Now, of course, women universally share many of the same oppressions. The primary commonality between all women is our vulnerability to rape, and most women share susceptibility to unwanted pregnancies (both from rape and from ‘consentual’ heterosexual intercourse). Unfortunately, even lifelong lesbians can be raped and impregnated, and even women who are infertile can be raped, so none of us have guaranteed safety.
These things are not in question. In fact, many liberal feminists can even figure them out (although they usually take divergent approaches to solving the problems).
But as radical feminists, we should understand that there are more factors at play. We should understand that women are oppressed from multiple angles, including race, class, ability, age, love for other women, and politics. (Even in 2012, political incarceration isn’t just for Occupy protesters, ‘Weathermen’, and people in Guantanamo Bay or outside of the Western world.)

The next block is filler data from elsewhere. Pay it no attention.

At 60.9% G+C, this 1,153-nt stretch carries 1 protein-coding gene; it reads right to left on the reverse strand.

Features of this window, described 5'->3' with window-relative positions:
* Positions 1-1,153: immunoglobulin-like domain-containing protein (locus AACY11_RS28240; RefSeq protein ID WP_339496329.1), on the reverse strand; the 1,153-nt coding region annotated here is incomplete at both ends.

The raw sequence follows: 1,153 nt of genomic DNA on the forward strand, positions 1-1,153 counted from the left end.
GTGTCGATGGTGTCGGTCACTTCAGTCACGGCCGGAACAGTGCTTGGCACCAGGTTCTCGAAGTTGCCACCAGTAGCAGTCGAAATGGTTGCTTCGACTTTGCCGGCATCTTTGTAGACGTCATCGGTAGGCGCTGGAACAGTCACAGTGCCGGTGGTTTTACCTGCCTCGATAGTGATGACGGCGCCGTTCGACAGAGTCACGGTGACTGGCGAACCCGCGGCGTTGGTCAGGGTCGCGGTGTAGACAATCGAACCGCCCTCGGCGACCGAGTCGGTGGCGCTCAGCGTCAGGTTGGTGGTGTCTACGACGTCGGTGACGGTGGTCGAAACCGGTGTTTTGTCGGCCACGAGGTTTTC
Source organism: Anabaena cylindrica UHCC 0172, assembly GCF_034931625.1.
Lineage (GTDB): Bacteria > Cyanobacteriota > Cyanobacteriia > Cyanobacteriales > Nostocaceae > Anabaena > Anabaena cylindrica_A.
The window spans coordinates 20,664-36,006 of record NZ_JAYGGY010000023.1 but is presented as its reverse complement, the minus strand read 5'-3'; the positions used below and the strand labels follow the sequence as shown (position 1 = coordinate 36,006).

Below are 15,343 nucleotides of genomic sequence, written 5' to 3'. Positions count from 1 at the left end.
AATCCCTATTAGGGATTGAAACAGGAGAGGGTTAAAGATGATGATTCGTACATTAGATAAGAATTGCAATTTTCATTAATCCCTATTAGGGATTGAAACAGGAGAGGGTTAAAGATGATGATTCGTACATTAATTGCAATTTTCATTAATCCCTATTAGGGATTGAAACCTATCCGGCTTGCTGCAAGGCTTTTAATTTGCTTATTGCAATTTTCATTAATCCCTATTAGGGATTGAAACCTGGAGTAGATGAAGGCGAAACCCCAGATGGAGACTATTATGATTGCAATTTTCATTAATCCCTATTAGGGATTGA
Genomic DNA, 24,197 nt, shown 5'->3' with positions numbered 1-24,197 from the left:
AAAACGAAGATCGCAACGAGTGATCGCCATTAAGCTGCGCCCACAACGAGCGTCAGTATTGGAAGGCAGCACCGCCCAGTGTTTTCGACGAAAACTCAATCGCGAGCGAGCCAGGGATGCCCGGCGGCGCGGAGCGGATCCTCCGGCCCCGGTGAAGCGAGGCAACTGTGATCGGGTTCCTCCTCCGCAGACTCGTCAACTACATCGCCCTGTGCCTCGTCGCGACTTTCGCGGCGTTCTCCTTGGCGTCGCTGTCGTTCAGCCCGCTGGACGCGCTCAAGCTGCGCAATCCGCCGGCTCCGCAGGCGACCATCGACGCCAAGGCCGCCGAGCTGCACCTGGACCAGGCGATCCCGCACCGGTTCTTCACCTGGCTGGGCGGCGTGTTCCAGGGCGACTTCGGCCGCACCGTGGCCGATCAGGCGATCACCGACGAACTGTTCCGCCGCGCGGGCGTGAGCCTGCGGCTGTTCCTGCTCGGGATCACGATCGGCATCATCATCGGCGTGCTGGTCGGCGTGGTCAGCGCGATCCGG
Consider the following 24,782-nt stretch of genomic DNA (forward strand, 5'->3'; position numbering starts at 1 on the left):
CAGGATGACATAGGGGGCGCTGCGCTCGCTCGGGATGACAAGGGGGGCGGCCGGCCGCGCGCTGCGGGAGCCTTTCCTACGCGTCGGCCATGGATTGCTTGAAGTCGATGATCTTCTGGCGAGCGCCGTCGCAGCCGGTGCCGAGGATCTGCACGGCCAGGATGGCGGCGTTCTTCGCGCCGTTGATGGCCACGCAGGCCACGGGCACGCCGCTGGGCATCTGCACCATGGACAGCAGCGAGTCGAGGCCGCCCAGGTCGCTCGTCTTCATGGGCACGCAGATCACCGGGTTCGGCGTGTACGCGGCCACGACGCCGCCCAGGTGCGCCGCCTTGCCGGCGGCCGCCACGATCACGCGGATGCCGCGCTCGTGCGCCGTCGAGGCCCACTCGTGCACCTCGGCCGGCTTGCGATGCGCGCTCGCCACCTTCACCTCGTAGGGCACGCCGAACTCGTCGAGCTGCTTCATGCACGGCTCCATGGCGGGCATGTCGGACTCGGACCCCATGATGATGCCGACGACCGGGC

Inventing a nice and tidy academic word, ‘intersectionality’, doesn’t mean the same thing as actually understanding those oppressions, and these oppressions are often a primary factor in a woman’s life. While our unifying oppression is that of vulnerability and often impregnability, white class-privileged women may notice it more because they don’t have to notice other things, like being profiled constantly for superficial reasons and living under the incessant threat of being arrested for absolutely no valid reason.